Amazighs of Morocco push for official recognition of their new year | Arts and culture

The rally marks the continued efforts of the Amazigh identity movement to gain recognition from the government.

Hundreds of people gathered in Rabat, the capital of Morocco, to mark the start of the Amazigh New Year with a sit-in, calling on the state to make the celebration a national day.

“This day is an opportunity to underline our strong attachment to the land and to pay homage to those who defended our freedom”, declared Saturday Adil Adasko, a leader of the Amazigh community.

The first day of the year in the Amazigh calendar, anchored in seasons and agriculture, marks the anniversary of the ascension of Libyan King Sheshong to the throne of Egypt, according to historians.

The New Year, also called Yennayer, which began on Sunday, is the year 2969.

Last week, 143 of Morocco’s 395 members of parliament submitted a motion to Prime Minister Saad Eddine el-Othmani, calling for the Amazigh New Year to be recognized as a national holiday, a step already taken by neighboring Algeria.

Government spokesman Mustapha el-Khalfi said Othmani was studying the matter.

Language, marginalized culture

Home to the largest Amazigh or Berber population in North Africa, Morocco has long marginalized its language and culture in favor of Arabic and French, giving rise to an Amazigh identity movement that has continued to gain influence. .

The demands of the Amazigh movement featured prominently in the 2011 protests, which led to Morocco adopting a constitution and the king delegating some of his powers to an elected government.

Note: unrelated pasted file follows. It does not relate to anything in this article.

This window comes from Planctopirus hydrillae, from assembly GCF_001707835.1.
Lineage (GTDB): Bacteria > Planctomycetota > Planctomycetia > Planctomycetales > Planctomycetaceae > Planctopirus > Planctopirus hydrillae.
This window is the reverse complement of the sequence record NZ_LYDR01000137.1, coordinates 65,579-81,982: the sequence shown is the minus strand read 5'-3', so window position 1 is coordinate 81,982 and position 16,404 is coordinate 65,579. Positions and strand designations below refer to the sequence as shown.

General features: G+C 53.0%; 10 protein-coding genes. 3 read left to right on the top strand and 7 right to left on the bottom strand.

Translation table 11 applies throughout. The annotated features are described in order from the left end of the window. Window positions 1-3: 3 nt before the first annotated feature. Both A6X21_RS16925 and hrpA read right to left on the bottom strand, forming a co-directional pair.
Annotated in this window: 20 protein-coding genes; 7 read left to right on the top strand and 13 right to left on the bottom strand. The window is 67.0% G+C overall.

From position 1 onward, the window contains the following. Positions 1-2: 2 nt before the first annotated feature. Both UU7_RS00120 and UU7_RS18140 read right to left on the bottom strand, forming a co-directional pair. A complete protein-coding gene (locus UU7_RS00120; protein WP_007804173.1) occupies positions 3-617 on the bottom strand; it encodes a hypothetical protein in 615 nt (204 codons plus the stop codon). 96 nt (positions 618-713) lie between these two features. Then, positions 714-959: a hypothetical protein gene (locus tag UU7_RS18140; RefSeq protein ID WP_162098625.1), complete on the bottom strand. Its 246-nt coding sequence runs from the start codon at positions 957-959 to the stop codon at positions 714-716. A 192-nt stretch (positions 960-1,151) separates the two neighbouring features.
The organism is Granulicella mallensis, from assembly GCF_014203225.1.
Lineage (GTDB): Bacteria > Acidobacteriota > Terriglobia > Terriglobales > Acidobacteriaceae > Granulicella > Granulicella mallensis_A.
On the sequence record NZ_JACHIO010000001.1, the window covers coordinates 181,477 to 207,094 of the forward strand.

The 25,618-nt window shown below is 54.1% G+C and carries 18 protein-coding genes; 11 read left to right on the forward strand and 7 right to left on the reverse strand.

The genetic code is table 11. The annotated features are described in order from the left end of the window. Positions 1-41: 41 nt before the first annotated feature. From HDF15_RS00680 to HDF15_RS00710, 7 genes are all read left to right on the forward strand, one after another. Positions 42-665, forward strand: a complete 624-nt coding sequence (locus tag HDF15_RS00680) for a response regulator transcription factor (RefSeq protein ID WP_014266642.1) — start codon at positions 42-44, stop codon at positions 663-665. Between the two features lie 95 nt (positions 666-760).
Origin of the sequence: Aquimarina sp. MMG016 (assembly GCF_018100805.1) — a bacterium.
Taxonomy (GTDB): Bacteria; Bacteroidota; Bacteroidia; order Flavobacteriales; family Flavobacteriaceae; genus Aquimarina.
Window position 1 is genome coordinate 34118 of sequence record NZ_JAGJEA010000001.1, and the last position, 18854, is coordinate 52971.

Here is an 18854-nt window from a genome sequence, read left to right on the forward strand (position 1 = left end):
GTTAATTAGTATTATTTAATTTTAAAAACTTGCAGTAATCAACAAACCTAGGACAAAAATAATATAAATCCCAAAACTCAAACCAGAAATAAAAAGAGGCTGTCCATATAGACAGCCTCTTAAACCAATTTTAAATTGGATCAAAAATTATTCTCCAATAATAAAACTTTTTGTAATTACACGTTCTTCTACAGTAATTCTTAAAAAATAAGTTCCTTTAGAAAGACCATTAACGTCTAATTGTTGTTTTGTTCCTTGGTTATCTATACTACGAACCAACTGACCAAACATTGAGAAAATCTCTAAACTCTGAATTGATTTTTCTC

Morocco only recognized Amazigh as an official language with the new constitution of 2011.

Eight years later, Parliament still has not passed the necessary legislation to establish its use in education and public life. Activists accuse the government of dragging its feet.

While forming large populations in these countries, the Tamazight languages ​​have only recently started to be formally recognized.

The word Tamazight refers to the spectrum of related dialects spoken by the Berber people.

In the early 2000s, the Royal Institute of Amazigh Culture was launched in Rabat and Tamazight lessons were introduced in primary schools. An Amazigh TV channel was also launched in 2006.

The Amazigh movement has also played a role in protests in some of Morocco’s marginalized areas, including protests against economic and social grievances in the Rif region in 2016 and in Souss last year.

The Berbers inhabit an area covering most of North Africa, with large populations in Morocco, Algeria, Tunisia, Libya and western Egypt.

Berber tribes and ethnic groups can also be found as far south as Niger, Mali, and Burkina Faso. Berber dialects have the status of “national” language in Algeria, Mali and Niger.

About Wesley V. Finley

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